"The Holiday Song" as written by and Charles Thompson....
Well sit right down my wicked son And let me tell you a story About the boy who fell from glory And how he was a wicked son This ain't no holiday But it always turn out this way Here I am, with my hand He took his sister from his head And then painted her on the sheets And then rolled her up in grass and trees And they kissed till they were dead This ain't no holiday But it always turns out this way Here I am, with my hand Well sit right down my evil son And let me tell you a story About the boy who fell from glory And how he was a wicked son This ain't no holiday, oh no But it always turns out this way Here I am, with my hand This ain't no holiday But it always turns out this way Here I am, with my hand


Lyrics submitted by numb

"The Holiday Song" as written by Charles Thompson

Lyrics © Universal Music Publishing Group

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The Holiday Song song meanings
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  • +3
    General Comment"here i am with my hand"
    listening to the acoustic version, it feels like it could just be being alone with all the things you can do by your own hand, including creative work, as well as "self-abuse".
    McKeanon February 11, 2013   Link
  • +1
    General CommentHoly crap. Why don't we just calm the hell down? It's not good to get so worked up over something so trivial.
    CosmicWolfyon June 17, 2003   Link
  • +1
    General Comment"Sister" doesn't have to mean his actual sister. Some people use sister in the some way "brother" is used. So, "sister" could just mean "girl". Although, knowing what Frank Black's like lyrically, he probably is talking about his sister.

    To me "He took his sister from his head/And then painted her on the sheets/And then rolled her up in grass and trees/And they kissed 'till they were dead" means that he was imagining he was having sex with a girl in a grassy area - maybe a tropical forest? That's what I imagine - until they couldn't continue, and he ejaculated all over his sheets.
    Manchineon February 04, 2006   Link
  • +1
    General CommentRathatespeople, why do you think it is a weak connection?
    Abimelechon July 12, 2009   Link
  • +1
    General Comment"and upended her on the sheets" ?
    Deadcjunkieon July 12, 2009   Link
  • +1
    My InterpretationI just wanted say what I've always thought the song meant (mostly the same as you guys, my only fairly unique opinion is during the "painted her on the sheets" bit).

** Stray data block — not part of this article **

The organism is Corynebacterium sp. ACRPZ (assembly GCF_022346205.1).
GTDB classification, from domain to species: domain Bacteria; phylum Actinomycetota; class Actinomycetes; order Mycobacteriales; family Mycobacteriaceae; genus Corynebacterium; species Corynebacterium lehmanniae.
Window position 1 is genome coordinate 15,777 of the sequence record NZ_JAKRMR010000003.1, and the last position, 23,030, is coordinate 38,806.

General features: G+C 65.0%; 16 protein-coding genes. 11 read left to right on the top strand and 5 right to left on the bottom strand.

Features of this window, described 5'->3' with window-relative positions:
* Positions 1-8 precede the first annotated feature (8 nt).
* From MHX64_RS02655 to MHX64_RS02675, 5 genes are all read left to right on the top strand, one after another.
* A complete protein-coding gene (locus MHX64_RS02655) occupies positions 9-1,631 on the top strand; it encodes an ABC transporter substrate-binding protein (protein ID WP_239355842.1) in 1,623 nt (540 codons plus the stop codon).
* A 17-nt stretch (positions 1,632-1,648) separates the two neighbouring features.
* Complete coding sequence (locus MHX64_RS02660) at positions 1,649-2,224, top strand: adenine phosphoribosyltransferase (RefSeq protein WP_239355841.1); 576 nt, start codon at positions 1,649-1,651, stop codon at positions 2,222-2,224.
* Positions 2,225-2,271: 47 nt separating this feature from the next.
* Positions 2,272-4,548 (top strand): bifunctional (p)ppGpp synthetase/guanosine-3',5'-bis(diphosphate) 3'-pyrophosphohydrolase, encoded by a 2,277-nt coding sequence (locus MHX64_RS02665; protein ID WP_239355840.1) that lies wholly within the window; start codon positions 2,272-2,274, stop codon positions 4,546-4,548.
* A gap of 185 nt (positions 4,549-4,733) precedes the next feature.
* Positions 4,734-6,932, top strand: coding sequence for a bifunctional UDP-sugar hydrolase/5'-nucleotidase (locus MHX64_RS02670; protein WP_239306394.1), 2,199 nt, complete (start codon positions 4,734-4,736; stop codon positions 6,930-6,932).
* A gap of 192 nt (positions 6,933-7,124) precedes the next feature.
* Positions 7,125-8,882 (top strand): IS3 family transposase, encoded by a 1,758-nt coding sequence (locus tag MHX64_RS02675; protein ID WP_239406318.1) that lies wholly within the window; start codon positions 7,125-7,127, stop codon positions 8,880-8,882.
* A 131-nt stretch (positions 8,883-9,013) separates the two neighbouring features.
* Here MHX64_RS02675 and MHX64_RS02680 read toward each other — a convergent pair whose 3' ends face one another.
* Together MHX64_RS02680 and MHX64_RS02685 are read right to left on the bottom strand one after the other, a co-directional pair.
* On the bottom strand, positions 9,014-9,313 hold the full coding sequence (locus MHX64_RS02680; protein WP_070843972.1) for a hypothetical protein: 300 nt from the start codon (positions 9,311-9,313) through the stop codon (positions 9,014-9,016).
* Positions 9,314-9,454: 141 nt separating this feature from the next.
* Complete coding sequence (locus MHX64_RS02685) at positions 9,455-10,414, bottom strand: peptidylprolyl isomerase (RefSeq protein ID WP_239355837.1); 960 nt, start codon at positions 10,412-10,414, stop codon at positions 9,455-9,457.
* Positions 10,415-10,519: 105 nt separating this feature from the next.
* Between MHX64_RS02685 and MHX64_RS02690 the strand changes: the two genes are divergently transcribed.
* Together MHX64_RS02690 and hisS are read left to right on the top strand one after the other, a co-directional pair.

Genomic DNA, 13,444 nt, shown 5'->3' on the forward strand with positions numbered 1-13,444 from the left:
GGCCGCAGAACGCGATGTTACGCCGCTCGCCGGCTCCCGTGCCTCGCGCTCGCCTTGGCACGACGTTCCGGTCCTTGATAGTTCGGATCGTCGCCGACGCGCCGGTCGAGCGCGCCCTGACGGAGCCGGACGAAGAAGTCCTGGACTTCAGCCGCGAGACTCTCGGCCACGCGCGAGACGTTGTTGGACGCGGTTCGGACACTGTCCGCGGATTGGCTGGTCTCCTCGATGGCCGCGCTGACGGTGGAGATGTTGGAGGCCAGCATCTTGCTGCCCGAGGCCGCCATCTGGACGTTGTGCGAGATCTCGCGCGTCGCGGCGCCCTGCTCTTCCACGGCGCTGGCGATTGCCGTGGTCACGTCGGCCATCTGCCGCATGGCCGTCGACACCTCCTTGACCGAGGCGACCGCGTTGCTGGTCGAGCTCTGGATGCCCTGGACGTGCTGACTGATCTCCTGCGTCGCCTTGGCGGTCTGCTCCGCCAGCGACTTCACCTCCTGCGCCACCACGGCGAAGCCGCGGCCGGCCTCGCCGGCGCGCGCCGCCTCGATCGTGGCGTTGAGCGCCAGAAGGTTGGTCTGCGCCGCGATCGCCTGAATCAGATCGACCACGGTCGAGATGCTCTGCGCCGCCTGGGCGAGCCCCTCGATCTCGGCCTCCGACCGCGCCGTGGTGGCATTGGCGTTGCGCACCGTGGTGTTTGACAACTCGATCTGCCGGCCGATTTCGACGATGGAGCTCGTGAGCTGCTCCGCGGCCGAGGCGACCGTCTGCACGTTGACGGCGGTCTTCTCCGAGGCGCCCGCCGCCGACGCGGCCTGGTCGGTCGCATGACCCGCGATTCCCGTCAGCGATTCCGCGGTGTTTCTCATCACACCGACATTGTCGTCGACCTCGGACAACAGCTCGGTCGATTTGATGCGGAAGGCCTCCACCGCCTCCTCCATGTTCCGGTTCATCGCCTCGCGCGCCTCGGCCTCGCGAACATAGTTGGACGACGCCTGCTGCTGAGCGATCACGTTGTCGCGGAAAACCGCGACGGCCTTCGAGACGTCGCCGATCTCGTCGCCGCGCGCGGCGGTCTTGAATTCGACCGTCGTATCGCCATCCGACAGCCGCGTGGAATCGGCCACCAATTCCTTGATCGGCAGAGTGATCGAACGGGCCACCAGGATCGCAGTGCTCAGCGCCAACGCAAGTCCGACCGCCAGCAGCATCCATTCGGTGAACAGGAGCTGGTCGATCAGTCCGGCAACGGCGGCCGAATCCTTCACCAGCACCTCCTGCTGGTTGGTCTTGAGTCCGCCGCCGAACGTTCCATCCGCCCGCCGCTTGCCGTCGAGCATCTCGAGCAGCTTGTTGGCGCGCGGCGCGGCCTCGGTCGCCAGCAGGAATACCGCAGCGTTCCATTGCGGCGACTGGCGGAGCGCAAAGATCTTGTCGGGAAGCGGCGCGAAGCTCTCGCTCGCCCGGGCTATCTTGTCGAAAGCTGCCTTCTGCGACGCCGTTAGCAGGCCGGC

"Well sit right down my wicked son
    And let me tell you a story
    About the boy who fell from glory
    And how he was a wicked son"

    Caught masturbating to his sister/pictures of his sister, and his father starts telling him a story about another boy who was sexually attracted to his sister.

    "This ain't no holiday
    But it always turns out this way
    Here I am with my hand"

    I've always seen this from the father's point of view as he's beating the son. But after reading some of the interpretations here, I am not sure. As "But it always turns out this way" does make it sound like it's from the son's PoV, feeling shame as he masturbates to his sister.

    "He took his sister from his head"

    Now I see this as the father continuing his story, and the story boy has gone past just fantasizing about her in his head. He's taken the incest out of his head and into real life.

    "And then painted her on the sheets"

    Always thought of this as a really cool way of saying "and then he threw her on to the bed." Sort of like how some artists will throw paint at a canvas to capture emotion.
    I always think of a top down view of her laying on the bed whenever I hear this bit.

    "and then rolled her up in grass and trees"

    More cool imagery, rolling around in the grass I assume.

    "And they kissed 'till they were dead"

    Someone spots them kissing outside in the grass, and either kills them (angry father/mother/townsfolk) or alerts someone who kills them.

    This is my first time posting here, so I'm really sorry if I did anything wrong.
    Lukanon November 22, 2009   Link
  • +1
    General Commentmy two cents:

    like alot of his songs there is biblical/religious undertones, however i dont think incest is the case. been a pixies fan for a very long time and from what i've read about charles he came from a pretty overzealous religious family (family approved records consisting of Peter Paul and Mary /Larry Norman etc...)